Welcome to European Tribune. It's gone a bit quiet around here these days, but it's still going.
Easy to be wise after the markets open, but it seems the doomsayers are at least premature.

The euro hasn't tanked, markets are down a bit but haven't crashed, and the creditors are busy preparing a new offer for today lunchtime...

They are all falling over themselves to assure everyone that they would already have been talking debt reduction over the weekend, if the Greeks hadn't slammed the door. Perfidious bastards.

So I'm aligned with Jake's thesis that this is a pre-planned and masterful ploy by the Greeks, rubbing the troika's nose in its own collective stupidity, which will garner major concessions on debt restructuring at very little cost.

So how does it play out?

  1. Creditors table a new offer today
  2. Tsipras says, very interesting, let's keep talking
  3. By about Thursday, a feasible proposal is on the table
  4. Tsipras says, we can now recommend a Yes vote in the referendum
  5. No doubt about the result
  6. Banks and stock market open normally next monday

It is rightly acknowledged that people of faith have no monopoly of virtue - Queen Elizabeth II
by eurogreen on Mon Jun 29th, 2015 at 04:55:49 AM EST
There is a game-theoretic bent to this referendum action. In the game of chicken, Syriza is throwing the wheel out at about the last moment. Now up to troika to choose its best option.

At worst, the referendum allows the Syriza government to survive a "de facto" default for a few days. A horse might speak then.

by das monde on Mon Jun 29th, 2015 at 05:36:35 AM EST
[ Parent ]
Normally, people playing chicken think that the important point is knowing when to turn, but there is an even more important, and fundamental, point: having an opponent who is aware there is a wheel to turn.  The Eurogroup isn't aware which direction the sun rises, and though the troika knows there is a wheel, it considers itself indestructible and sees no need to turn it.
by rifek on Mon Jun 29th, 2015 at 11:53:49 PM EST
[ Parent ]
I hope you are right, but when considering how the creditors will play this game, there is also the angle of getting approval in national parliaments, and the factor of stupidity.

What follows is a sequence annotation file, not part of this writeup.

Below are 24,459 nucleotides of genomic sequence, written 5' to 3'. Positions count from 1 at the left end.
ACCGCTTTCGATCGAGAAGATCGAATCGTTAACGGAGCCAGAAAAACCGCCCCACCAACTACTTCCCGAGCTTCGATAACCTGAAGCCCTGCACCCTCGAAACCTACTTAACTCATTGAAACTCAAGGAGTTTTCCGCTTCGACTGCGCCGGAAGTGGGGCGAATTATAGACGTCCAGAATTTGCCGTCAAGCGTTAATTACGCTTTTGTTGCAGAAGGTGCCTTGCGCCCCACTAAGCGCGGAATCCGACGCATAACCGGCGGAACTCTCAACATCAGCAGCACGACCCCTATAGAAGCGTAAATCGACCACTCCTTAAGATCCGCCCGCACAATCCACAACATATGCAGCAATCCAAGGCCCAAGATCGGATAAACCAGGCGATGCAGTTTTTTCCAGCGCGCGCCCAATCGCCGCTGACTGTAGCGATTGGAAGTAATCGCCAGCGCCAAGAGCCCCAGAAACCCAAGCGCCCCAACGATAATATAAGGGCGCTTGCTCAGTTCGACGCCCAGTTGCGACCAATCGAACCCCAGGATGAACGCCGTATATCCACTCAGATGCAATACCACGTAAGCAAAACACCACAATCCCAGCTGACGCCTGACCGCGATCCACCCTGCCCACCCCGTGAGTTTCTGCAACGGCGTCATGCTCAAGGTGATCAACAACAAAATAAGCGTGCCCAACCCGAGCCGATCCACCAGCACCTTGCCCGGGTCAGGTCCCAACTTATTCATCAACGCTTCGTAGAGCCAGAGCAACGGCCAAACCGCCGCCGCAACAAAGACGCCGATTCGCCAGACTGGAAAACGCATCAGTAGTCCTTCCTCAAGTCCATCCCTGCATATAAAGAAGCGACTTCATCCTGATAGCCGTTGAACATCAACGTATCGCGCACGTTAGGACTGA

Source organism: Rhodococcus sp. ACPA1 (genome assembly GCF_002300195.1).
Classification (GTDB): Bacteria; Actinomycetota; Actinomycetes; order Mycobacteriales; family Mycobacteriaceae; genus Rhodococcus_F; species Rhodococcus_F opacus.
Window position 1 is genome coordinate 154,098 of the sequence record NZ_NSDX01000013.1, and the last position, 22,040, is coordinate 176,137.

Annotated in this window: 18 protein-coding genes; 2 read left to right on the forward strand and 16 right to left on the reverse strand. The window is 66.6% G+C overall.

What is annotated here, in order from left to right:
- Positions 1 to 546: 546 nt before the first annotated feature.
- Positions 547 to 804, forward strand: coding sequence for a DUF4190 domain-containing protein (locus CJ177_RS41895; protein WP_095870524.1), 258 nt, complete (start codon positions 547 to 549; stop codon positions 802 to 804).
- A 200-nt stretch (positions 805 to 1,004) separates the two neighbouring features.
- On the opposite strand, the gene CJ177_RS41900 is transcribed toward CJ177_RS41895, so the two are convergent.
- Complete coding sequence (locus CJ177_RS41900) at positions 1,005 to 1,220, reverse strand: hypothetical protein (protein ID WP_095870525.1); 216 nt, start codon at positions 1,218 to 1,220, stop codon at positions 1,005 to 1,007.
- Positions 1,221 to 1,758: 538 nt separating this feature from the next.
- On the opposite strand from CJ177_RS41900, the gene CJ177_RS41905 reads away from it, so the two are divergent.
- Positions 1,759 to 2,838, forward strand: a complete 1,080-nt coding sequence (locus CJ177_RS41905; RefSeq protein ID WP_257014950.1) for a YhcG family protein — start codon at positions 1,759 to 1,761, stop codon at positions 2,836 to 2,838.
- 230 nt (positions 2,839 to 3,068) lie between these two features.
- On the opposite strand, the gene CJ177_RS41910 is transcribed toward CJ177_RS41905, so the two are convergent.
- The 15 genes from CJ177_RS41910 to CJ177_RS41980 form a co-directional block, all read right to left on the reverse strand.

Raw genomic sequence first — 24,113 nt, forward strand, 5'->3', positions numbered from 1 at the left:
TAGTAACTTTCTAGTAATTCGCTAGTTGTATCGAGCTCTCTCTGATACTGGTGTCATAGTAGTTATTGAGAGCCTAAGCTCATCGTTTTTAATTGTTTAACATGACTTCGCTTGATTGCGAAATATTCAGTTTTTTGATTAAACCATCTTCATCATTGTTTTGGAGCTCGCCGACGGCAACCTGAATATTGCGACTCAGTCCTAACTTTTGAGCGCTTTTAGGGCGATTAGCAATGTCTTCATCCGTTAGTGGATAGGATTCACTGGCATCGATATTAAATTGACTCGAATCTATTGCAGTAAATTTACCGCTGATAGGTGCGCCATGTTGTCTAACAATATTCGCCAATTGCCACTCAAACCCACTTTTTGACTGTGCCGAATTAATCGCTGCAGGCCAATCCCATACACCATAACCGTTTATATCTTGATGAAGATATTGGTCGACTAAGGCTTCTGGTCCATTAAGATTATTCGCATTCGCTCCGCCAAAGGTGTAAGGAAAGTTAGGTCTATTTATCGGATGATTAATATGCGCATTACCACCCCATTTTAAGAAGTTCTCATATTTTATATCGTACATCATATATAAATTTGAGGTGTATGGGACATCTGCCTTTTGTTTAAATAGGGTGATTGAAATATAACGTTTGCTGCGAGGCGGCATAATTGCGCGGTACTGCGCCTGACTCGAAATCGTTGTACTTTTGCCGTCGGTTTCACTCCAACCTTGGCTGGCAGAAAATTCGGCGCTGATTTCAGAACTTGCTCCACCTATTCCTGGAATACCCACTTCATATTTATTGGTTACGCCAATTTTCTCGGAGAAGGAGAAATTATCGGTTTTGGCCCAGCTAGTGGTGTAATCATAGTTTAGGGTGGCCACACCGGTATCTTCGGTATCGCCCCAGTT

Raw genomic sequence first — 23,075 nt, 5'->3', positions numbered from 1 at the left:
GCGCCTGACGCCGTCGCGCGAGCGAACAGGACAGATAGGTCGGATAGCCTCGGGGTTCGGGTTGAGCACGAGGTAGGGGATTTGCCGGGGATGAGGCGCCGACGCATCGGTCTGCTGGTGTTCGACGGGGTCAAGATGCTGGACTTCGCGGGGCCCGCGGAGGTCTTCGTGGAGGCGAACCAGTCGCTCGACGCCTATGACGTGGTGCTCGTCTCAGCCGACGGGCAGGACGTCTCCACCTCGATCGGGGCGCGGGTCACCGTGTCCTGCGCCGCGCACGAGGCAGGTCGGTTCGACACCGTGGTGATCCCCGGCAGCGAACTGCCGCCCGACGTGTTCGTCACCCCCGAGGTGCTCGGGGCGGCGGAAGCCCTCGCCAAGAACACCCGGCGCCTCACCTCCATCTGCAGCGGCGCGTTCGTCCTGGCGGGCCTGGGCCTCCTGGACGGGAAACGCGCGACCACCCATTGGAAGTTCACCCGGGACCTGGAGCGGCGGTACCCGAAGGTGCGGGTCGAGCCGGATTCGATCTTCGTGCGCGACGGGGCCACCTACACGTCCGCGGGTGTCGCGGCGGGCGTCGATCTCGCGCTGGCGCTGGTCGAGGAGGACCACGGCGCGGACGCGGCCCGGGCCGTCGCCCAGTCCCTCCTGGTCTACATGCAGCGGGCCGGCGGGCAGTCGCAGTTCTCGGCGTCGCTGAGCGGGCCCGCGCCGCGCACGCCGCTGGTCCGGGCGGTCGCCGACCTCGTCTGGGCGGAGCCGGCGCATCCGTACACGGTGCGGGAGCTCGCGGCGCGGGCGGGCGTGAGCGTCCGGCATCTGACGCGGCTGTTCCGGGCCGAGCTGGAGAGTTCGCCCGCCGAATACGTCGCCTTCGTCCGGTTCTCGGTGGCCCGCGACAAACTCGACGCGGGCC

*Lunatic*, n.
One whose delusions are out of fashion.
by DoDo on Mon Jun 29th, 2015 at 05:40:43 AM EST
[ Parent ]
This is a key factor "anti-Syriza" people keep missing when they express horror at the referendum.

The Eurogroup has always reserved final agreement for certain national parliaments... because "democracy..."

by Metatone (metatone [a|t] gmail (dot) com) on Mon Jun 29th, 2015 at 06:03:03 AM EST
[ Parent ]
Except when there are bonds involved. Then it's "fuck democracy."
by ThatBritGuy (thatbritguy (at) googlemail.com) on Tue Jun 30th, 2015 at 10:02:43 AM EST
[ Parent ]
Can we really look at the euro as a measure of the underlying panic? Sees to me that in the event of the euro unravelling totally over the next few years, anyone who is levered with euros in German banks runs the "risk" of having their euros converted to DM, which wouldn't be such a bad thing. In other words, it's the weaker country bondholders who should be worried. In the core, there is probably no panic.
by Upstate NY on Mon Jun 29th, 2015 at 11:49:22 AM EST
[ Parent ]
It's looking to me like things are in fact getting worse and Greece will be in full financial meltdown by Thursday.

A society committed to the notion that government is always bad will have bad government. And it doesn't have to be that way. — Paul Krugman
by Migeru (migeru at eurotrib dot com) on Tue Jun 30th, 2015 at 12:27:16 AM EST
[ Parent ]
The terrible thing is that it may make them vote the wrong way. Wrong as in against their own good.

Earth provides enough to satisfy every man's need, but not every man's greed. Gandhi
by Cyrille (cyrillev domain yahoo.fr) on Tue Jun 30th, 2015 at 04:23:28 AM EST
[ Parent ]
The bank holiday might prevent (delay?) this meltdown as I wrote in this post. But the forcing the "meltdown" is certainly part of the strategy of the Eurogroup. There is no alternative.

by Luis de Sousa (luis[dot]de[dot]sousa[at]protonmail[dot]ch) on Wed Jul 1st, 2015 at 04:07:23 AM EST
[ Parent ]


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